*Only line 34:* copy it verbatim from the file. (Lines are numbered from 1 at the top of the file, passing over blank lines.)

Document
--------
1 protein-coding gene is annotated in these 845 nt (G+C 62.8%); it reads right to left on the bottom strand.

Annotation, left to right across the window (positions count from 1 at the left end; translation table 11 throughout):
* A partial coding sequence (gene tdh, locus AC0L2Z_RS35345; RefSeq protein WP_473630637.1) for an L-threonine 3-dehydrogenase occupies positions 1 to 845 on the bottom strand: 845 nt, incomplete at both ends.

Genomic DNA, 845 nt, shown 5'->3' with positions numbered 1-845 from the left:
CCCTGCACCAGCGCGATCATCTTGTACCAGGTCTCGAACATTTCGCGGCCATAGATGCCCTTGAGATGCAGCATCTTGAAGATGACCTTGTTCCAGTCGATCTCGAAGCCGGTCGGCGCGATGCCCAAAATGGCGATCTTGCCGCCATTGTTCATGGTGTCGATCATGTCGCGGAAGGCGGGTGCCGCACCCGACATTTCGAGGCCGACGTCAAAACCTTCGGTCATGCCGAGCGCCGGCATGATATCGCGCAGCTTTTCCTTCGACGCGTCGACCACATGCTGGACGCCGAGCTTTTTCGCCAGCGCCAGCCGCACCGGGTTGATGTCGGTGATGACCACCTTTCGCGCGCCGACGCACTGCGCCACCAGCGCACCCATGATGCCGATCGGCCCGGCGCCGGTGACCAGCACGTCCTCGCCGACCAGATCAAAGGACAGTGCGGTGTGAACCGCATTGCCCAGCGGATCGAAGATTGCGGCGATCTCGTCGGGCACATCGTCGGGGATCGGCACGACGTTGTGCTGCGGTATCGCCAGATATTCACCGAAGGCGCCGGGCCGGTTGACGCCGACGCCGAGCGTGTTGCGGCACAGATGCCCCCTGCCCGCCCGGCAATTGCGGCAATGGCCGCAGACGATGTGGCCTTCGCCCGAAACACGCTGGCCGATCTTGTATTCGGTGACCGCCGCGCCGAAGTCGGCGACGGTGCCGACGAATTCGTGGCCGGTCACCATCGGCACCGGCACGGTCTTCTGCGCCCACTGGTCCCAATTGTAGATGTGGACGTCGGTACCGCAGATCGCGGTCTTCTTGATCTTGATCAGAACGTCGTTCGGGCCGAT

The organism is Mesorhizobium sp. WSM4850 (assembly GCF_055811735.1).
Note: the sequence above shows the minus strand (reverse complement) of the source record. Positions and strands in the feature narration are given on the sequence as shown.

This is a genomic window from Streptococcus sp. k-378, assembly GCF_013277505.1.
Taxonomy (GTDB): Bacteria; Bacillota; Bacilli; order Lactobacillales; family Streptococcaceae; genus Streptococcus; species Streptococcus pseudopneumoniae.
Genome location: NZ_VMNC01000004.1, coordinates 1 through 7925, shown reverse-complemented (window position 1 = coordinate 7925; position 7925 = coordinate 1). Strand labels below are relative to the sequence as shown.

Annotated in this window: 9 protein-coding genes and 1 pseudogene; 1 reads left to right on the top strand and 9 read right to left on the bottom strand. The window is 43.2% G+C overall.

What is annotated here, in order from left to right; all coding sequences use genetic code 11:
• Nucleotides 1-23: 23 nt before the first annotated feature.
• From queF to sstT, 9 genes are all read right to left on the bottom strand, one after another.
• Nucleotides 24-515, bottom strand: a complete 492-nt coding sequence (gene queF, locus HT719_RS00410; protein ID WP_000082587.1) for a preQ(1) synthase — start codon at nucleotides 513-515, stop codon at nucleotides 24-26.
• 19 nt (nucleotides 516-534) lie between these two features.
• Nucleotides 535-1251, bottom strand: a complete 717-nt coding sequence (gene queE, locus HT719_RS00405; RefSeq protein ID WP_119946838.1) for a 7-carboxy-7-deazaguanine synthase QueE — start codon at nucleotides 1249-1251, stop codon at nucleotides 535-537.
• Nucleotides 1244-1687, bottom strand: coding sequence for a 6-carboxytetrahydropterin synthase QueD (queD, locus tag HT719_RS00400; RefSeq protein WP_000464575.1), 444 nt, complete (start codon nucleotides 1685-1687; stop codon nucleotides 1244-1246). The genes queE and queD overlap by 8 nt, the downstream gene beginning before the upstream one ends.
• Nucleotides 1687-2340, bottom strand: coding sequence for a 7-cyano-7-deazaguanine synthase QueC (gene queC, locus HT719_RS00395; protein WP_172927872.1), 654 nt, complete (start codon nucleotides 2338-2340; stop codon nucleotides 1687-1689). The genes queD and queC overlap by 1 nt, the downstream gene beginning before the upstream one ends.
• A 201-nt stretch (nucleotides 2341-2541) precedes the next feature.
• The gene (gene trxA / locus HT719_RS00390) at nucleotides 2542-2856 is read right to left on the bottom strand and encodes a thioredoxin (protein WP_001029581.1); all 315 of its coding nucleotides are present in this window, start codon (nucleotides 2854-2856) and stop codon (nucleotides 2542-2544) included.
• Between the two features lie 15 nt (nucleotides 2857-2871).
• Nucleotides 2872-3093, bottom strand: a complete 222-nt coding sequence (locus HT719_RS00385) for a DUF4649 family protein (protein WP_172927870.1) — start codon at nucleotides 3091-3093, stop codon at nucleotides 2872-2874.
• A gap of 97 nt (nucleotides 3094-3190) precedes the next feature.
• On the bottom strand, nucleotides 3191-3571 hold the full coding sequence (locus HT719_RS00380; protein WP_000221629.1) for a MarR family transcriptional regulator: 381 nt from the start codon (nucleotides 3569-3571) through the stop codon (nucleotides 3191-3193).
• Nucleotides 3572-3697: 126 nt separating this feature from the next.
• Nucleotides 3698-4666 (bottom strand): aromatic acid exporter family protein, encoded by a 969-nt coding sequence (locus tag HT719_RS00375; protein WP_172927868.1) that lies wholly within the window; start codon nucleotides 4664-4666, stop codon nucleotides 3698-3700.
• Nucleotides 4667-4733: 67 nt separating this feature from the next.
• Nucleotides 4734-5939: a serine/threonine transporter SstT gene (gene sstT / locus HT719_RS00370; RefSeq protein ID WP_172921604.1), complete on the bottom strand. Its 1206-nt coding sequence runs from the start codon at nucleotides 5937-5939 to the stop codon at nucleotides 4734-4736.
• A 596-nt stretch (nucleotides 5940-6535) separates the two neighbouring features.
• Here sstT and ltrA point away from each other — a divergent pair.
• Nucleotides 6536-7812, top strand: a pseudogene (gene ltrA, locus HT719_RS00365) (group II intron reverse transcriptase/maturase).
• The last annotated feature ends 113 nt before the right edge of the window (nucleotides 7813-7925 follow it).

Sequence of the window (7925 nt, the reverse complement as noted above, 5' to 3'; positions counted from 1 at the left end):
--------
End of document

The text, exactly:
Sequence of the window (7925 nt, the reverse complement as noted above, 5' to 3'; positions counted from 1 at the left end):